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Mitutoyo M Plan APO 5x + Canon EF 70-210mm

 
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ofarcis



Joined: 27 Jan 2013
Posts: 278
Location: Madrid - Spain

PostPosted: Fri Mar 07, 2014 12:34 am    Post subject: Mitutoyo M Plan APO 5x + Canon EF 70-210mm Reply with quote

Hi to all,

I have now an Mitutoyo M Plan APO 5x objetive infinite. I use directly with my Canon 600D similar to use my rest of Nikon BD Objectives, like 5x.

This is the result with my Nikon BD 5x: http://MacroRail.com/imagenes/ApiladoH021174_1.jpg

Next I take the same photo with the Mitutoyo: http://MacroRail.com/imagenes/ApiladoH021160.jpg

I see that the Nikon have more contrast, and the nikon a little more definition.


Ok, I use my Canon Zoom Lens EF 70-210 1:3.5-45, it's no very good but i have this Sad

I take a new photo (sorry for the difference of ilumination) and obtain this: http://MacroRail.com/imagenes/ApiladoH021201_1.jpg

Really expected more quality. What happend?

If someone has the Mitutoyo, how zoom lens use? Tamron? Canon?


I haven't in this moment a good adaptor from the mitutoyo to the zoom lens, for this reason i used three adapter rings. I hope to have an adaptor in some days.



Thanks in advance.
Regards, Oscar.
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Blame



Joined: 14 May 2010
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PostPosted: Fri Mar 07, 2014 7:37 am    Post subject: Reply with quote

The Mitutoyo 5x NA 0.14 is an excellent lens but it does need a good tube lens to do its best.

Usually you will get best results with a fixed focal length lens rather than zoom. If you must use a zoom it usually has to be at its longest focal length to avoid vignetting.

Given that you are using the cropped sensor Canon 600D I would suggest a focal length of between 135mm and 160mm would be about right to get maximum center sharpness without loosing too much in the corners. That is about 3.5 to 4x. A lens will give the crispest pictures when used at an optimal magnification.

Options for a tube lens include the some camera lenses like the CZJ 135/3.5 and various 135/5.6 enlarger lenses.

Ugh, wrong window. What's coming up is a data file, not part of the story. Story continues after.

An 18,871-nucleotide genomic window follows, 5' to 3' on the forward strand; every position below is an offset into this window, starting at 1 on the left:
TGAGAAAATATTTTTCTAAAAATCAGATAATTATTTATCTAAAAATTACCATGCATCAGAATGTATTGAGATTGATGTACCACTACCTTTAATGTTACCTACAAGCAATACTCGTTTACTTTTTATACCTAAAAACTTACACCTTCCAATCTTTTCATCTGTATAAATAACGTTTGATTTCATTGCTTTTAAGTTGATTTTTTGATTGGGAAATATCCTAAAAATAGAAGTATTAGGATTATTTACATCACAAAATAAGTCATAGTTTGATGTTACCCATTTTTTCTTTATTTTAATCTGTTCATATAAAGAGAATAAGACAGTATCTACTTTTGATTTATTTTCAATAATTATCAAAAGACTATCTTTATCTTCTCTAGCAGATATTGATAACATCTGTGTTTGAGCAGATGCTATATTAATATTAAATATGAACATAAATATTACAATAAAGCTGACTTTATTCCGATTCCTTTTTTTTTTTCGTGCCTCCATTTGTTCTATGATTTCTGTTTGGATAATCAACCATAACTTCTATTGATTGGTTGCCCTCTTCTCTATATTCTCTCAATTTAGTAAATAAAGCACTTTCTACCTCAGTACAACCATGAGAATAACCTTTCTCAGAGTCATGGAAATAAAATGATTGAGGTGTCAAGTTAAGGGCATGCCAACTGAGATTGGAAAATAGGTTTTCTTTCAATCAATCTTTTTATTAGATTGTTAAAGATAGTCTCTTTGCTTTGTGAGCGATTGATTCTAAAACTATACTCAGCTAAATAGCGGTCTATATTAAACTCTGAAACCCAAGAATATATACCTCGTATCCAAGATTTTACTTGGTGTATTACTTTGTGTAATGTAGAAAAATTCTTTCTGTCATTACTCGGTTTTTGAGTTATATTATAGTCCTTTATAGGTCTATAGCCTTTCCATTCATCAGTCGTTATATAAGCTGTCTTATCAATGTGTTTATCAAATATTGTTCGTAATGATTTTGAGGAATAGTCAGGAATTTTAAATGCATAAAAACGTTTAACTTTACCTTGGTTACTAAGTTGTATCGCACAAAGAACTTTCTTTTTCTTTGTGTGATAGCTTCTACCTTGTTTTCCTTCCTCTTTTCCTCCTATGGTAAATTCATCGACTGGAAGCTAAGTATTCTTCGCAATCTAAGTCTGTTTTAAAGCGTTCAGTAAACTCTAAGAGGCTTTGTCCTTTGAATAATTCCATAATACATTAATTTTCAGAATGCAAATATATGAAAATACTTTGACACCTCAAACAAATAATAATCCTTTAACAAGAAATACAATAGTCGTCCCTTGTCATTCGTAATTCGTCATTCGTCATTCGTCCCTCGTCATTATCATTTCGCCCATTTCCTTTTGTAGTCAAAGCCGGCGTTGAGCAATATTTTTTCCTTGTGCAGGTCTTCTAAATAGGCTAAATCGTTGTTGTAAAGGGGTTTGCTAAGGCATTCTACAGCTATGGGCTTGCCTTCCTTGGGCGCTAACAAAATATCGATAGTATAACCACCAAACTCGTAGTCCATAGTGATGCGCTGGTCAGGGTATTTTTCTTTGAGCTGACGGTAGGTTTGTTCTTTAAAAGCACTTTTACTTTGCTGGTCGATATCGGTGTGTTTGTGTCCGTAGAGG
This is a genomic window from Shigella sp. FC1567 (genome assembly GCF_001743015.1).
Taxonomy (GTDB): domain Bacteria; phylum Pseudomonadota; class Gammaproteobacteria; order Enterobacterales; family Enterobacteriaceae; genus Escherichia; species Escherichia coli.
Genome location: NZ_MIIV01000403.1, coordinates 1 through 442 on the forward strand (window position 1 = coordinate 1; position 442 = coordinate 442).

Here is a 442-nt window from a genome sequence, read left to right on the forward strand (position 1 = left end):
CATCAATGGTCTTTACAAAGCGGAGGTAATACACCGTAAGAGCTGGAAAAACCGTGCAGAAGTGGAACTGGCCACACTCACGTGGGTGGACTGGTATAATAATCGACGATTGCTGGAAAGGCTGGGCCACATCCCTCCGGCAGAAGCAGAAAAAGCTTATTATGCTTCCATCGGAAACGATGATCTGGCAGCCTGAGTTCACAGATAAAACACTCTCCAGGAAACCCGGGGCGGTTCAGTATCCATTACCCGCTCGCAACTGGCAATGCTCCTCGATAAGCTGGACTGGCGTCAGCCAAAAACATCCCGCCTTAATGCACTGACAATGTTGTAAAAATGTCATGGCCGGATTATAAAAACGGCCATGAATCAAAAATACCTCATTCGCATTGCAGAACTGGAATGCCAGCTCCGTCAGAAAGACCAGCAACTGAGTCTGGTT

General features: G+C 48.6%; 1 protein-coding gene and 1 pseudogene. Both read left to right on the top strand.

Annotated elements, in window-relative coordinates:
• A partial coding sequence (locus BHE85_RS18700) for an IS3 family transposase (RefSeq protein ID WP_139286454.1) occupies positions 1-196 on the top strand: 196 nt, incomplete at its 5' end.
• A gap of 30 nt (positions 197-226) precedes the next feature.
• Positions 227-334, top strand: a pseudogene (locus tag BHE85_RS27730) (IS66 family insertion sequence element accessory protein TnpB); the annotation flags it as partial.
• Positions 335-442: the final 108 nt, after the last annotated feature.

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jazzper



Joined: 29 Mar 2013
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Location: Copenhagen, Denmark

PostPosted: Fri Mar 07, 2014 8:02 am    Post subject: Reply with quote

Blame wrote:

Given that you are using the cropped sensor Canon 600D I would suggest a focal length of between 135mm and 160mm would be about right to get maximum center sharpness without loosing too much in the corners. That is about 3.5 to 4x. A lens will give the crispest pictures when used at an optimal magnification.

Isn't 5x the optimal magnification for a 5x objective? I mean, it must be the magnification on the sensor that counts, regardless of the crop factor, or have I missed something? Confused
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ofarcis



Joined: 27 Jan 2013
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PostPosted: Fri Mar 07, 2014 8:19 am    Post subject: Reply with quote

The sensor factor of 600D is 1,6x. If divide the 200mm (for this objective) / 1,6 = 125mm. Not really is exactly and can be from 120 to 140mm aprox.

Ok, i think is better to use 5x and not 3-4x.

The problem that Blame explain is the zoom lens can be crop the image. You see black rings in the corners.

Is a good idea to use enlarger lenses. Someone are use one for this propused? I have some Componon-S, Componan, Rodagon, etc. But only 50mm.

Someone that have an mitutoyo similar to mine, what lens use?

I have one friend that use Tamron 55-200 DI II Aspherical but i can't compare with my Canon Zoom Lens EF 70-210 because they live in Luxemburg and I live in Spain.

Regards, Oscar.
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jazzper



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PostPosted: Fri Mar 07, 2014 9:01 am    Post subject: Reply with quote

Yes, I have the same Mitu, and I use old Olympus lenses from the OM range: 100mm, 135mm and 200mm.

I just got a little bit thrown off by the crop talk, and I still don't get it, but that's another story Smile
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ChrisR
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PostPosted: Fri Mar 07, 2014 9:04 am    Post subject: Reply with quote

Quote: